The script is just as abysmal at avoiding exposition in its other dialogue—particularly the tech-heavy explanations of astrophysics that seem to be pulled word-for-word from a college physics textbook. Surely Nolan was worried about the considerable scrutiny his film’s science would undergo, but that’s no excuse for replacing characters with lore-spouting manuals who are only onscreen to satisfy an oddly science-hungry crowd. (Since when do our Hollywood blockbusters have to double as an intro physics course?) Nolan reportedly consulted with several astrophysicists to make sure all the science checked out—a strange hope considering that this film goes far beyond the observable knowledge of astrophysics and into the mostly theoretical realm of Einsteinian supposition—but it seems like he just sent them a script and let them fill in the blanks. And some of his moments of theoretical physics experimentation seem to counteract the possible drama that should exist in the film—particularly a cross cutting climax that seems ignorant of the fact that it is only possible through time travel. Nolan hasn’t figured out how to build suspense when time, that inherent basis of the filmic medium, is no longer relevant, but he doesn’t let it stop him from cutting it just like D.W. Griffith would have, directly between two dramatic spaces.
While it may be narratively flawed, visually this film is another matter entirely. Nolan has always been obsessed with his visual effects, like when he built a hotel hallway that could spin 360 degrees for Inception, but here, in his chance to pay homage to 2001: A Space Odyssey, Nolan’s mastery is incredible. It’s hard not to see Nolan’s insistence on releasing this film on 70mm as a direct shout out to Kubrick, since 2001 is one of only a few films commercially released on 70mm. Working with cinematographer Hoyte van Hoytema, who brought the same sense of extraterrestrial grandeur to a futuristic downtown LA in last year’s Her, Nolan’s new film glistens and glows somewhere in every shot. Some of the alien worlds and seemingly alien shots of earth are truly breathtaking. Of particular note is a wormhole the crew finds in space, which one of them describes as being a hole in four-dimensional space that would then look like a sphere, just as a hole in three-dimensional space looks like a circle. That expository textbook dialogue may conjure up in your mind a bland blue ink diagram, but Nolan’s interpretation is wonderful, a dark living sphere, moving and shimmering with another three-dimensional world on the other side of it.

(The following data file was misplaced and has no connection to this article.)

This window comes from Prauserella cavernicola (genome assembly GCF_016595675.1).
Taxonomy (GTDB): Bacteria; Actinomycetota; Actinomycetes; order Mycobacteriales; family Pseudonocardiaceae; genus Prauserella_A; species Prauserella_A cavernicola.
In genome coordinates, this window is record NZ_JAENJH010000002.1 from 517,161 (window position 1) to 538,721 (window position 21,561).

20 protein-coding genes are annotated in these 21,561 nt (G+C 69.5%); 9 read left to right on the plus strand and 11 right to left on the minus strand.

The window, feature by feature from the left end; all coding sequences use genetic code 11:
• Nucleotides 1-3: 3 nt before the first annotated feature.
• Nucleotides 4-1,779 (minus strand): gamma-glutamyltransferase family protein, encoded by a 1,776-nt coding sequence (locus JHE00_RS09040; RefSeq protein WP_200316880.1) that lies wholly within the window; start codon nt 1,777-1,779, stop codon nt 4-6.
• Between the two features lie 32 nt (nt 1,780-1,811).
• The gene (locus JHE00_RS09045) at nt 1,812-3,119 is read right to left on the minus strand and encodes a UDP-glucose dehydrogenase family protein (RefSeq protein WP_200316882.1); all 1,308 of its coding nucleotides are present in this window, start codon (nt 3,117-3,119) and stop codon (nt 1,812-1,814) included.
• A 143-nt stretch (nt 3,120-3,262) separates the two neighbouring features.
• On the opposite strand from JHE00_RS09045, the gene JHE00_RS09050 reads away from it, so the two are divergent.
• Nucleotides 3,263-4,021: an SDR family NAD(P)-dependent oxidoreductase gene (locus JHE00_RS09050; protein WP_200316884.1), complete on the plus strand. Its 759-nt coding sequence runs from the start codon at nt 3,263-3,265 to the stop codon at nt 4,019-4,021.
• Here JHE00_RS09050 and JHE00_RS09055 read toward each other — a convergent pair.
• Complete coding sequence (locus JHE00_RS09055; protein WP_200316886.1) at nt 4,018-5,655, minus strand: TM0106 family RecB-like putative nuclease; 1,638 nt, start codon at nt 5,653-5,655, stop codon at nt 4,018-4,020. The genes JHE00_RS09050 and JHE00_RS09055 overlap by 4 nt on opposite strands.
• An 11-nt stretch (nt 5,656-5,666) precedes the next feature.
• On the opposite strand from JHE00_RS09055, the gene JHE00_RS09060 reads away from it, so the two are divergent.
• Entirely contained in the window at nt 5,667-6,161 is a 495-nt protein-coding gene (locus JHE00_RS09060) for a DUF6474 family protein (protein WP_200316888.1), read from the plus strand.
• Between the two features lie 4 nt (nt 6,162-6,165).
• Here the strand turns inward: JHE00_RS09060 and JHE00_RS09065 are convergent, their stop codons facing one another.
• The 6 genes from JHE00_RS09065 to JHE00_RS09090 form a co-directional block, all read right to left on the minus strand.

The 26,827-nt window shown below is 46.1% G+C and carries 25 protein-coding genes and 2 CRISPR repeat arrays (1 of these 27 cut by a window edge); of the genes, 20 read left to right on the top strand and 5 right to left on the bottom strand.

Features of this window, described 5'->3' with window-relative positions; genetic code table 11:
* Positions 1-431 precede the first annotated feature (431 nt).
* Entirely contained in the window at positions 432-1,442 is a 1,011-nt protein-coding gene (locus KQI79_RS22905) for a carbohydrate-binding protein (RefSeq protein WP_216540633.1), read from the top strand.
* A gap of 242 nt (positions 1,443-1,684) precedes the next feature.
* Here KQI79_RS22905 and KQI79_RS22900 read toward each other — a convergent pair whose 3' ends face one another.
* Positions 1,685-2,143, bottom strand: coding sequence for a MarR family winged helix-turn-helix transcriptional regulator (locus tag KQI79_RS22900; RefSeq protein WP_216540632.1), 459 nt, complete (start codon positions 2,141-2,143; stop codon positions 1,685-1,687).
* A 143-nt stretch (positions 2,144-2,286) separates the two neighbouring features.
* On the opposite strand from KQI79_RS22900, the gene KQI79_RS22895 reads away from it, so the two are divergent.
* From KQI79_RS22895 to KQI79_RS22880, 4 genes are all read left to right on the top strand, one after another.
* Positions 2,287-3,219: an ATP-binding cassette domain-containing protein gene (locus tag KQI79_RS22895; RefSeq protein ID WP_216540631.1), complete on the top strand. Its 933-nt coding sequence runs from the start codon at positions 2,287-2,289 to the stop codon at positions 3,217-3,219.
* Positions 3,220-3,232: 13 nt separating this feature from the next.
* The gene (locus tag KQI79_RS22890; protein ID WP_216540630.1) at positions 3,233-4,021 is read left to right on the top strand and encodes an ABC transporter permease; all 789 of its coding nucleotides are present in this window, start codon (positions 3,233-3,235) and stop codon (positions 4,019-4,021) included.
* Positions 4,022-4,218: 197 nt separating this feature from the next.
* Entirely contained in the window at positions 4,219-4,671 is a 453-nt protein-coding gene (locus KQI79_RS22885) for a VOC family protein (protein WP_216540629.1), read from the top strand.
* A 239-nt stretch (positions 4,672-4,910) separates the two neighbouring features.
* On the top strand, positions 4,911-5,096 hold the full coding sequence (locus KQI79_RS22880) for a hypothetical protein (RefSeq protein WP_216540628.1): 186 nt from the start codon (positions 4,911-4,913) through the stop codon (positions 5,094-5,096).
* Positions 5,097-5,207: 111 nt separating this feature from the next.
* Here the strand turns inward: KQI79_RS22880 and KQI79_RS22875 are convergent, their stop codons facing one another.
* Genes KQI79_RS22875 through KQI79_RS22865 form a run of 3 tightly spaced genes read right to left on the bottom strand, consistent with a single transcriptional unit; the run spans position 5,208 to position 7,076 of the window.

During a dust storm early in the film, Cooper and Murphy watch dust settle into intricate patterns on her bedroom floor. "It's the ghost," she tells him, but Cooper corrects her. "No, it's gravity." You might be able to say the same thing of Nolan's whole enterprise: no, it's Gravity. Like Alfonso Cuarón's vapid, beautiful space thriller, Interstellar wastes no time thrusting us into space, and from Gravity (and also 2001: A Space Odyssey, Solaris, and many more) Interstellar borrows the idea of space as an alien, foreign environ. Perhaps these space movies are only borrowing that idea from all the WWII submarine films that came before too, but whatever the case, there is never a moment in which the imposing, permanent threat of death doesn’t lurk right on the other side of a few inches of aluminum. While these near-future spaceships are slightly less fragile than Gravity’s, which seemed to be made mostly of tin foil, the threat still looms.
The intrinsic problem at the heart of Nolan's latest effort is his characters–as in many of his films, he spends so much time on visual and auditory potency that he forgets about characters and feelings. His trademark philosophical meanderings are sophomoric and shallow, saying very little about the human race or the meaning of our place in the universe, but saying it with the fervent intensity of a high school boy discovering Nietzsche. Yet despite these glaring shortfalls, the film is held together by incredible, astounding aesthetic technique. Though Interstellar’s characters are lame, and its plot predictably archetypal, it’s still miles beyond the soulless emptiness at the center of Gravity. This is a better movie than Cuarón’s, and just as beautiful.